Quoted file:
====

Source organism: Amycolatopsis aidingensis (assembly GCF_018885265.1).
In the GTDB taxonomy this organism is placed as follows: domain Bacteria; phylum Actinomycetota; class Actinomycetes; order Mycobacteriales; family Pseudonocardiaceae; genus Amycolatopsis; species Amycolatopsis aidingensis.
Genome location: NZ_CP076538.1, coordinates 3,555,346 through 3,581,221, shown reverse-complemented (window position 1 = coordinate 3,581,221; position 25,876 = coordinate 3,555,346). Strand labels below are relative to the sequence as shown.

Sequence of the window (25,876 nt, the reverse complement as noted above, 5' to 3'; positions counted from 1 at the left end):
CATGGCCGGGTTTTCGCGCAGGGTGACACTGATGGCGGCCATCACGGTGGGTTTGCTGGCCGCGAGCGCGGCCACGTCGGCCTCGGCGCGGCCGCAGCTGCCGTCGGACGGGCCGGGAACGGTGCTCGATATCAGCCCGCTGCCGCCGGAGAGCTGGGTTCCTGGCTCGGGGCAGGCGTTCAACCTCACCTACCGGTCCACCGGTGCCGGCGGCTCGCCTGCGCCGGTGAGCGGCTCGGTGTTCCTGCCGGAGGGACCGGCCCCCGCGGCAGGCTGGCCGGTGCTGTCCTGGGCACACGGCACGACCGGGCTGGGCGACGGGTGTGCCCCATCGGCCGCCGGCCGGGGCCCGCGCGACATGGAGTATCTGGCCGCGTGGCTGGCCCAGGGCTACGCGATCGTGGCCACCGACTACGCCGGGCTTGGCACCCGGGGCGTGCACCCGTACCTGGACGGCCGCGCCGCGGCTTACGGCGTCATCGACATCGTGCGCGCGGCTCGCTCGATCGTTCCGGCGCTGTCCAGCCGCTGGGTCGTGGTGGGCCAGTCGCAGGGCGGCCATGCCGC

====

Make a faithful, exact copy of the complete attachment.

Source organism: Amycolatopsis aidingensis (assembly GCF_018885265.1).
In the GTDB taxonomy this organism is placed as follows: domain Bacteria; phylum Actinomycetota; class Actinomycetes; order Mycobacteriales; family Pseudonocardiaceae; genus Amycolatopsis; species Amycolatopsis aidingensis.
Genome location: NZ_CP076538.1, coordinates 3,555,346 through 3,581,221, shown reverse-complemented (window position 1 = coordinate 3,581,221; position 25,876 = coordinate 3,555,346). Strand labels below are relative to the sequence as shown.

Sequence of the window (25,876 nt, the reverse complement as noted above, 5' to 3'; positions counted from 1 at the left end):
CATGGCCGGGTTTTCGCGCAGGGTGACACTGATGGCGGCCATCACGGTGGGTTTGCTGGCCGCGAGCGCGGCCACGTCGGCCTCGGCGCGGCCGCAGCTGCCGTCGGACGGGCCGGGAACGGTGCTCGATATCAGCCCGCTGCCGCCGGAGAGCTGGGTTCCTGGCTCGGGGCAGGCGTTCAACCTCACCTACCGGTCCACCGGTGCCGGCGGCTCGCCTGCGCCGGTGAGCGGCTCGGTGTTCCTGCCGGAGGGACCGGCCCCCGCGGCAGGCTGGCCGGTGCTGTCCTGGGCACACGGCACGACCGGGCTGGGCGACGGGTGTGCCCCATCGGCCGCCGGCCGGGGCCCGCGCGACATGGAGTATCTGGCCGCGTGGCTGGCCCAGGGCTACGCGATCGTGGCCACCGACTACGCCGGGCTTGGCACCCGGGGCGTGCACCCGTACCTGGACGGCCGCGCCGCGGCTTACGGCGTCATCGACATCGTGCGCGCGGCTCGCTCGATCGTTCCGGCGCTGTCCAGCCGCTGGGTCGTGGTGGGCCAGTCGCAGGGCGGCCATGCCGC